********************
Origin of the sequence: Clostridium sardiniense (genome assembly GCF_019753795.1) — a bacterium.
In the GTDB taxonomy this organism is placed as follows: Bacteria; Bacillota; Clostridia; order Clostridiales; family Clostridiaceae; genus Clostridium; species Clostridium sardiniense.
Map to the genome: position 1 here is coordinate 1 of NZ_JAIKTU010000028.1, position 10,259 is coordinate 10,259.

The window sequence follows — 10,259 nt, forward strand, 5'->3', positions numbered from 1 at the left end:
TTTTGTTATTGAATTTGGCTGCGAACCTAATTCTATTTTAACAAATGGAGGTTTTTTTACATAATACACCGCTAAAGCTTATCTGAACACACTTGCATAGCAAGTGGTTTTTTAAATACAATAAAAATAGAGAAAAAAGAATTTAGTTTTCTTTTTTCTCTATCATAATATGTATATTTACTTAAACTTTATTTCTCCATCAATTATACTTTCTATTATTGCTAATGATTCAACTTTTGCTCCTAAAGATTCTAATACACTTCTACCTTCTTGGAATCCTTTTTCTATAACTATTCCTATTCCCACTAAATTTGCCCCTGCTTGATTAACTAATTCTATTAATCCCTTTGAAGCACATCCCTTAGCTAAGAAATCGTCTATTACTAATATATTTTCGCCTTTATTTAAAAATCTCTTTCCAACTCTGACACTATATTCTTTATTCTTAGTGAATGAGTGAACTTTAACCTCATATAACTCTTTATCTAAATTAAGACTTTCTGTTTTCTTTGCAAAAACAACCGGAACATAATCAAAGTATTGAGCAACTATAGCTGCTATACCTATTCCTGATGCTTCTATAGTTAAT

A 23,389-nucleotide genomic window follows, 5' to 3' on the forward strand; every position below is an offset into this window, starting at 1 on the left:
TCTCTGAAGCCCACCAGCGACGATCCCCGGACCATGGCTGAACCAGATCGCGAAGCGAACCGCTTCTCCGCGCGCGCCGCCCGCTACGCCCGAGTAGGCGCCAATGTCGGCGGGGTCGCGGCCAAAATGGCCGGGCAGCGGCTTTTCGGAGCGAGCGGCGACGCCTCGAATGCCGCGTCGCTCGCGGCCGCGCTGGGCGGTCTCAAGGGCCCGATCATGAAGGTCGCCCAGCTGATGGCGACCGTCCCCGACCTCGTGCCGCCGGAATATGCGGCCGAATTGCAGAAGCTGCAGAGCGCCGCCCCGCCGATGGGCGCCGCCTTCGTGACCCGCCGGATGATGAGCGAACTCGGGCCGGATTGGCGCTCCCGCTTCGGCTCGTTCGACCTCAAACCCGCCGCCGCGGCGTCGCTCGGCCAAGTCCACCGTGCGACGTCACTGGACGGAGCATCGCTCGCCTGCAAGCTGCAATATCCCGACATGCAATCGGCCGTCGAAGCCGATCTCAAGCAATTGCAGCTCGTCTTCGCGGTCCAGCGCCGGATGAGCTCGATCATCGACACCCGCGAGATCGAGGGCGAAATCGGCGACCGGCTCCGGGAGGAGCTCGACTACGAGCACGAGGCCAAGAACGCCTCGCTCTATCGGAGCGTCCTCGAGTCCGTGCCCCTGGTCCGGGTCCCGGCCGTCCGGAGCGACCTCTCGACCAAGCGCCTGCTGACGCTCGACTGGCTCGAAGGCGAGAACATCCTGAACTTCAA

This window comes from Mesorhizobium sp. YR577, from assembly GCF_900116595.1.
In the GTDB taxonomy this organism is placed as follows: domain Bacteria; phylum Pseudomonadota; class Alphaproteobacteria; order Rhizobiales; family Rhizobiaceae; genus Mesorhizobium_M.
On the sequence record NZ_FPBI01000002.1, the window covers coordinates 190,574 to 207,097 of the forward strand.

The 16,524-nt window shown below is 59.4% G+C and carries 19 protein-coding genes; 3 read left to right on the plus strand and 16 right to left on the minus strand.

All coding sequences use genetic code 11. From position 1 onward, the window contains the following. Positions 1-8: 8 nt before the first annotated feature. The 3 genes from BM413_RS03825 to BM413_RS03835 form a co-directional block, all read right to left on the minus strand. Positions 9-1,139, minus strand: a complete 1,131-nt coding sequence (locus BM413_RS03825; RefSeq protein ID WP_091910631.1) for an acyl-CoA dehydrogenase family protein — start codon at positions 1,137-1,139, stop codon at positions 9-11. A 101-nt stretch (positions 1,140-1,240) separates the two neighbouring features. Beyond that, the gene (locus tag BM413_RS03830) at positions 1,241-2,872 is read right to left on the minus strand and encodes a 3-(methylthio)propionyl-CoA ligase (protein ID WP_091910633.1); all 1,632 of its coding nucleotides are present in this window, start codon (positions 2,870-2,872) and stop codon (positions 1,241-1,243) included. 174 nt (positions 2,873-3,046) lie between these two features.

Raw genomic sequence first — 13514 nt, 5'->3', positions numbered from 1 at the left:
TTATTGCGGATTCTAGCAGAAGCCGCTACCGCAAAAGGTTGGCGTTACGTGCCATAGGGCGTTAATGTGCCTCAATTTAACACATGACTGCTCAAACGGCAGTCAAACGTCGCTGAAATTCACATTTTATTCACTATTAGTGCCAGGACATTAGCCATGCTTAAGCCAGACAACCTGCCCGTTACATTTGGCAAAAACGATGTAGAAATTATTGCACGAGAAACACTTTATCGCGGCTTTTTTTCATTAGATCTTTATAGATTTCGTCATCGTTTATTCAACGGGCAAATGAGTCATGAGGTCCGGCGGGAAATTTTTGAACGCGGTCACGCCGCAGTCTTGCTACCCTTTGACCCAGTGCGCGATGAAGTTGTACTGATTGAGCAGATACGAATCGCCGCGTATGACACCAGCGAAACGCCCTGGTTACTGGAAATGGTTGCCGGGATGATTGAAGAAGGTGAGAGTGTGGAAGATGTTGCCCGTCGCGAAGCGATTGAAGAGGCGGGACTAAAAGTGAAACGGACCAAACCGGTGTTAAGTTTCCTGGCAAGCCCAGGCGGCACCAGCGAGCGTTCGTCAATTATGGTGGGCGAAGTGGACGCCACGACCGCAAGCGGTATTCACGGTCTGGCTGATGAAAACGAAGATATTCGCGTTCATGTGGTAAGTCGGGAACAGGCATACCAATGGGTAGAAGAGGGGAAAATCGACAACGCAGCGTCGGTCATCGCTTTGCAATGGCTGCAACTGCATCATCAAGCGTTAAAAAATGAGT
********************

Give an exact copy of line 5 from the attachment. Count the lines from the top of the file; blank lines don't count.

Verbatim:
TTTTGTTATTGAATTTGGCTGCGAACCTAATTCTATTTTAACAAATGGAGGTTTTTTTACATAATACACCGCTAAAGCTTATCTGAACACACTTGCATAGCAAGTGGTTTTTTAAATACAATAAAAATAGAGAAAAAAGAATTTAGTTTTCTTTTTTCTCTATCATAATATGTATATTTACTTAAACTTTATTTCTCCATCAATTATACTTTCTATTATTGCTAATGATTCAACTTTTGCTCCTAAAGATTCTAATACACTTCTACCTTCTTGGAATCCTTTTTCTATAACTATTCCTATTCCCACTAAATTTGCCCCTGCTTGATTAACTAATTCTATTAATCCCTTTGAAGCACATCCCTTAGCTAAGAAATCGTCTATTACTAATATATTTTCGCCTTTATTTAAAAATCTCTTTCCAACTCTGACACTATATTCTTTATTCTTAGTGAATGAGTGAACTTTAACCTCATATAACTCTTTATCTAAATTAAGACTTTCTGTTTTCTTTGCAAAAACAACCGGAACATAATCAAAGTATTGAGCAACTATAGCTGCTATACCTATTCCTGATGCTTCTATAGTTAAT